Saskatchewan Tops Fraser Mining Survey
The survey assesses how mineral endowments and public policy factors such as taxation and regulatory uncertainty affect exploration and mining investment. The 2016 survey ranks 104 jurisdictions worldwide, including countries, states and provinces, on their attractiveness to investors based on responses from mining executives.
A total of 350 responses were received for the 2016 survey. The companies that participated reported exploration spending of $2.7 billion in 2016, down from $3.2 billion in 2015.
The overall Investment Attractiveness Index is constructed by combining the survey’s Best Practices Mineral Potential index, which rates regions based on their geologic attractiveness, and its Policy Perception Index, a composite index that measures the effects of government policy on attitudes toward exploration investment.
In a summary overview, the report noted that analysis of regional trends indicates a stark difference in investment attractiveness between Australia, Canada and the United States, and the rest of the world. Australia continues to surpass both Canada and the United States as the most attractive region in the world for investment, although both Canada and the United States gained ground on Australia in 2016.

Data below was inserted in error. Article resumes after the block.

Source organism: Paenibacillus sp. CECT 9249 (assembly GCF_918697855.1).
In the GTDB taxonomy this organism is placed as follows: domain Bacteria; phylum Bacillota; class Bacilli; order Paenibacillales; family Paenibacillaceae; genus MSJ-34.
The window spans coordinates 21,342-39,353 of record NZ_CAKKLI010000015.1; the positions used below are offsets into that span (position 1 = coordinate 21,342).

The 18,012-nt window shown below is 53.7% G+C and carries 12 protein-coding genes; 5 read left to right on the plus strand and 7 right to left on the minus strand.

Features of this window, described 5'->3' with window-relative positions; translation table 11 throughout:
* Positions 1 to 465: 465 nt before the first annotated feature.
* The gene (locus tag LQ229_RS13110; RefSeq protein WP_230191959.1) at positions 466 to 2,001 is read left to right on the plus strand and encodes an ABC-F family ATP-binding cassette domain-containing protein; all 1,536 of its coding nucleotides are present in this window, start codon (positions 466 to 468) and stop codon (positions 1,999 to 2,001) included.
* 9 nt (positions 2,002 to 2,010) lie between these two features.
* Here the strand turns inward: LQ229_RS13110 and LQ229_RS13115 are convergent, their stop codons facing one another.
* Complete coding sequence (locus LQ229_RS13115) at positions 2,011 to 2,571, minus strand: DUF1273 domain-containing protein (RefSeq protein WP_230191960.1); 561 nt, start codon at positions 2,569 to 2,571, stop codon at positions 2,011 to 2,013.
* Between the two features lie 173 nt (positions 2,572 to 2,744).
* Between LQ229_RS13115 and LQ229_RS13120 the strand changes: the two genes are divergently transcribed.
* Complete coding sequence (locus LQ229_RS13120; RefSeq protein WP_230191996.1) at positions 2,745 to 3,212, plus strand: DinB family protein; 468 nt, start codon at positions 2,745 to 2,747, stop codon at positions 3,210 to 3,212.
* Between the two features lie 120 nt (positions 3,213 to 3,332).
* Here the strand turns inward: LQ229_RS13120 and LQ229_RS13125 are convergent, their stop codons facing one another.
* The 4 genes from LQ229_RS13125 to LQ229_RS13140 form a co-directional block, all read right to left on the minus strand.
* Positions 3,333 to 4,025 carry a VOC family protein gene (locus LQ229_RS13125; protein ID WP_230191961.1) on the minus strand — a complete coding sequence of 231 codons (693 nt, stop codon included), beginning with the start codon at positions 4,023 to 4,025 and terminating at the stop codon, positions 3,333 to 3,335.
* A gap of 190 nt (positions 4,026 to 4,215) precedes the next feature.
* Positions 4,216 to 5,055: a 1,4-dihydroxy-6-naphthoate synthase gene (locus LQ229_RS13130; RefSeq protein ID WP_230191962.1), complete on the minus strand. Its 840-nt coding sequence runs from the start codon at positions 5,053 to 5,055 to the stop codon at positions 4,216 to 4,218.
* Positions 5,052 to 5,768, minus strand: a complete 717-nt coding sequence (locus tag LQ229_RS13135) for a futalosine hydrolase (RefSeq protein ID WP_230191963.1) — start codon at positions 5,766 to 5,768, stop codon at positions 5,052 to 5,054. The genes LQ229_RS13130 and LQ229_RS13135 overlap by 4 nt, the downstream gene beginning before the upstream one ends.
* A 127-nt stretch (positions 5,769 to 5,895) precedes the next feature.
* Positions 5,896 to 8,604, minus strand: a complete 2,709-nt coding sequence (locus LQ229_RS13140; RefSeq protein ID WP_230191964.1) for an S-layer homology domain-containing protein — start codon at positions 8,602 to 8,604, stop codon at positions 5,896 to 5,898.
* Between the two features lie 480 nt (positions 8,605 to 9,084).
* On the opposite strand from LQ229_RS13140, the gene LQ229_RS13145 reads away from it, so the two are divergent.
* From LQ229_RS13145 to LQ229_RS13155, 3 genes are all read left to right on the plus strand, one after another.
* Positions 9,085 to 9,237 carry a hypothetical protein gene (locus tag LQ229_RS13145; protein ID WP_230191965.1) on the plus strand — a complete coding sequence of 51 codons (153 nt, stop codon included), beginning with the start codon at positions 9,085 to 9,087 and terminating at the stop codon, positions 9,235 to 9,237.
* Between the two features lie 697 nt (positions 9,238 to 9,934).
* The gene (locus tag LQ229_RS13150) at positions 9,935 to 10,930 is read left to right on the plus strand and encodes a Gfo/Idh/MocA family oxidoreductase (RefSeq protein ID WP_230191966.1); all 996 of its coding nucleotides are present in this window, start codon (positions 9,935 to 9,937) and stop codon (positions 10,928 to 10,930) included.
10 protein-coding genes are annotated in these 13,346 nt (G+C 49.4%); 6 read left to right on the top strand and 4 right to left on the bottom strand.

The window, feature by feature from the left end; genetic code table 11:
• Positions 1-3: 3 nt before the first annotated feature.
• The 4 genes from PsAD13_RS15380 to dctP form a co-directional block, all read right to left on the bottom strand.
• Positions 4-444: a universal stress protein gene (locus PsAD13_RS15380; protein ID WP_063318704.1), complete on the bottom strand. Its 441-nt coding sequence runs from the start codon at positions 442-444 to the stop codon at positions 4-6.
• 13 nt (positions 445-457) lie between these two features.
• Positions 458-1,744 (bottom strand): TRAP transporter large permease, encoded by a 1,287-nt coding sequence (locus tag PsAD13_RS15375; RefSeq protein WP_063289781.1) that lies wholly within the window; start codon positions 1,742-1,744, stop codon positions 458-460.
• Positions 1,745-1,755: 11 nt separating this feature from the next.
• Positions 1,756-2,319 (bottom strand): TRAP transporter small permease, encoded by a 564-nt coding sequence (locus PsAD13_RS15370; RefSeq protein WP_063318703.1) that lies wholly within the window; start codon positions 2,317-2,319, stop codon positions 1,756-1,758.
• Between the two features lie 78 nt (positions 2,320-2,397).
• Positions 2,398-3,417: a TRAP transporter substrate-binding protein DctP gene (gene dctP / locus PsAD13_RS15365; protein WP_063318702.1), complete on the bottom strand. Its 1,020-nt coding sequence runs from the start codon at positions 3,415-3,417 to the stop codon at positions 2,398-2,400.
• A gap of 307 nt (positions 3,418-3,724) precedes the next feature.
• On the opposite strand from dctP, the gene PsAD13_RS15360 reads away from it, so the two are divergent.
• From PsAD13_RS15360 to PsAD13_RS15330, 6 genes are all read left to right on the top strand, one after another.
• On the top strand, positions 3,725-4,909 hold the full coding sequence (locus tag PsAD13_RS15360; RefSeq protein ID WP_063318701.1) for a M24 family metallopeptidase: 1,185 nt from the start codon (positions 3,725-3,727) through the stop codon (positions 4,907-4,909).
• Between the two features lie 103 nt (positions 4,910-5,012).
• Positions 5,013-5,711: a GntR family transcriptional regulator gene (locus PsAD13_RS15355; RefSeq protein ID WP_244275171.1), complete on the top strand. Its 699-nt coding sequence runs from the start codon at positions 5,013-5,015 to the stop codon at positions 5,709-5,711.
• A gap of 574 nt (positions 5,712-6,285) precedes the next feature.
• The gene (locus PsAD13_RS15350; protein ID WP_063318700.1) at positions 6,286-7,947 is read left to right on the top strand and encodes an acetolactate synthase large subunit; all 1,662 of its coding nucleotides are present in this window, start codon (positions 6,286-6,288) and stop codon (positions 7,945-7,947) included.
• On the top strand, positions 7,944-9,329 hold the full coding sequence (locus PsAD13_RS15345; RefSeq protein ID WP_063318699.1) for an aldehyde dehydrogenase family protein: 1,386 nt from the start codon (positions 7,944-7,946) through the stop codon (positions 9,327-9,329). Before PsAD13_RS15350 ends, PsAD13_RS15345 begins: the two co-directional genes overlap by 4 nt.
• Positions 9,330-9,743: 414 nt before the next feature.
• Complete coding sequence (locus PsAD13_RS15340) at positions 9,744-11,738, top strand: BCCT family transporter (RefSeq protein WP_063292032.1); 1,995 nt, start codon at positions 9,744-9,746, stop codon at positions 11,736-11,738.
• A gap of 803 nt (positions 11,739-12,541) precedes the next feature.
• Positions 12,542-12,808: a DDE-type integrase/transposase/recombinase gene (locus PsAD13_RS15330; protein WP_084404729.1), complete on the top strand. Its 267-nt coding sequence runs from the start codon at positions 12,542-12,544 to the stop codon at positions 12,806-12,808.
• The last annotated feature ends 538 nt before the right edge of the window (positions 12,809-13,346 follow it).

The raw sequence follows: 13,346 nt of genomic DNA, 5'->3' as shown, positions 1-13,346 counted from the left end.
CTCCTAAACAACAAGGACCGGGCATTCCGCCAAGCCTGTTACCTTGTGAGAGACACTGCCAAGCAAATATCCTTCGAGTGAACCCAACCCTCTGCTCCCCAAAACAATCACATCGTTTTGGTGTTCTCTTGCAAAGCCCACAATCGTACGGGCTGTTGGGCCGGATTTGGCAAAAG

Only two sets of jurisdictions, Argentina and Asia, saw their relative investment attractiveness decline. Argentina experienced a 16% decline in its regional median score from 2015, while Asia experienced a 13% decline. Africa experienced the largest improvement, with an 8% increase in its regional median investment attractiveness score.
“In general, the climate for investment appears to be slightly improving,” the report stated.
Policy factors examined by the survey included uncertainty concerning the enforcement of current regulations, environmental regulations, regulatory duplication, the legal system and taxation regime, uncertainty concerning protected areas and disputed land claims, infrastructure, socioeconomic and community development conditions, trade barriers, political stability, labor regulations, quality of the geological database, security, and labor and skills availability.
The Fraser Institute survey includes numerous quotes. Among these comments: “Sweden has a very transparent system, with excellent access to historic exploration and drill core data,” said an exploration company manager.
“There is corruption on every level in the Democratic Republic of the Congo,” said a producer company manager.
Fraser Institute’s Survey of Mining Companies 2016 is available as a free download at www.fraserinstitute.org/sites/default/files/ survey-of-mining-companies-2016.pdf.